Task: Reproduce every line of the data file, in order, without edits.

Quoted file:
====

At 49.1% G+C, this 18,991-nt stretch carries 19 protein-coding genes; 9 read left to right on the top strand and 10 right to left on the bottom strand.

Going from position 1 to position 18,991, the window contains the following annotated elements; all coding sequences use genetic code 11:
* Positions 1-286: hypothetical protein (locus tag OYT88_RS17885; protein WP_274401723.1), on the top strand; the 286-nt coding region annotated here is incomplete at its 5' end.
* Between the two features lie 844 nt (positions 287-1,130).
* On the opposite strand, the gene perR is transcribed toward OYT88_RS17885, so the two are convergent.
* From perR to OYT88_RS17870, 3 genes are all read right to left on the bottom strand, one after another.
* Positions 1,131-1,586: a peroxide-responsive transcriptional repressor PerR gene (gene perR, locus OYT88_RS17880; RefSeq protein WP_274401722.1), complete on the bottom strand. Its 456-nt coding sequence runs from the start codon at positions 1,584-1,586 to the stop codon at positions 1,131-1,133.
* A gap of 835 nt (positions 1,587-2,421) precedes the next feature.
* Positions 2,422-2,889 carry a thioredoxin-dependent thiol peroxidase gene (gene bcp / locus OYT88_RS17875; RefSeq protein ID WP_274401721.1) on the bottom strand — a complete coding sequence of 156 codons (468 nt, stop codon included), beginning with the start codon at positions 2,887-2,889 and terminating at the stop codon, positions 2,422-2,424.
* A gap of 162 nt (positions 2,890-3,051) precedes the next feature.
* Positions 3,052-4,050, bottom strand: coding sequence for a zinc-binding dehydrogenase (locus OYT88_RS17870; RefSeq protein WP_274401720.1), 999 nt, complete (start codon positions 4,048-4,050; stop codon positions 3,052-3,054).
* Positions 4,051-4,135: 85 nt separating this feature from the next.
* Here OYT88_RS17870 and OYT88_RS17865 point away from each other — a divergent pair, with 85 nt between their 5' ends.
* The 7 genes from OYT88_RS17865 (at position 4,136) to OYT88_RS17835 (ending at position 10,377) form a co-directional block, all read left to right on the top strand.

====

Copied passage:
At 49.1% G+C, this 18,991-nt stretch carries 19 protein-coding genes; 9 read left to right on the top strand and 10 right to left on the bottom strand.

Going from position 1 to position 18,991, the window contains the following annotated elements; all coding sequences use genetic code 11:
* Positions 1-286: hypothetical protein (locus tag OYT88_RS17885; protein WP_274401723.1), on the top strand; the 286-nt coding region annotated here is incomplete at its 5' end.
* Between the two features lie 844 nt (positions 287-1,130).
* On the opposite strand, the gene perR is transcribed toward OYT88_RS17885, so the two are convergent.
* From perR to OYT88_RS17870, 3 genes are all read right to left on the bottom strand, one after another.
* Positions 1,131-1,586: a peroxide-responsive transcriptional repressor PerR gene (gene perR, locus OYT88_RS17880; RefSeq protein WP_274401722.1), complete on the bottom strand. Its 456-nt coding sequence runs from the start codon at positions 1,584-1,586 to the stop codon at positions 1,131-1,133.
* A gap of 835 nt (positions 1,587-2,421) precedes the next feature.
* Positions 2,422-2,889 carry a thioredoxin-dependent thiol peroxidase gene (gene bcp / locus OYT88_RS17875; RefSeq protein ID WP_274401721.1) on the bottom strand — a complete coding sequence of 156 codons (468 nt, stop codon included), beginning with the start codon at positions 2,887-2,889 and terminating at the stop codon, positions 2,422-2,424.
* A gap of 162 nt (positions 2,890-3,051) precedes the next feature.
* Positions 3,052-4,050, bottom strand: coding sequence for a zinc-binding dehydrogenase (locus OYT88_RS17870; RefSeq protein WP_274401720.1), 999 nt, complete (start codon positions 4,048-4,050; stop codon positions 3,052-3,054).
* Positions 4,051-4,135: 85 nt separating this feature from the next.
* Here OYT88_RS17870 and OYT88_RS17865 point away from each other — a divergent pair, with 85 nt between their 5' ends.
* The 7 genes from OYT88_RS17865 (at position 4,136) to OYT88_RS17835 (ending at position 10,377) form a co-directional block, all read left to right on the top strand.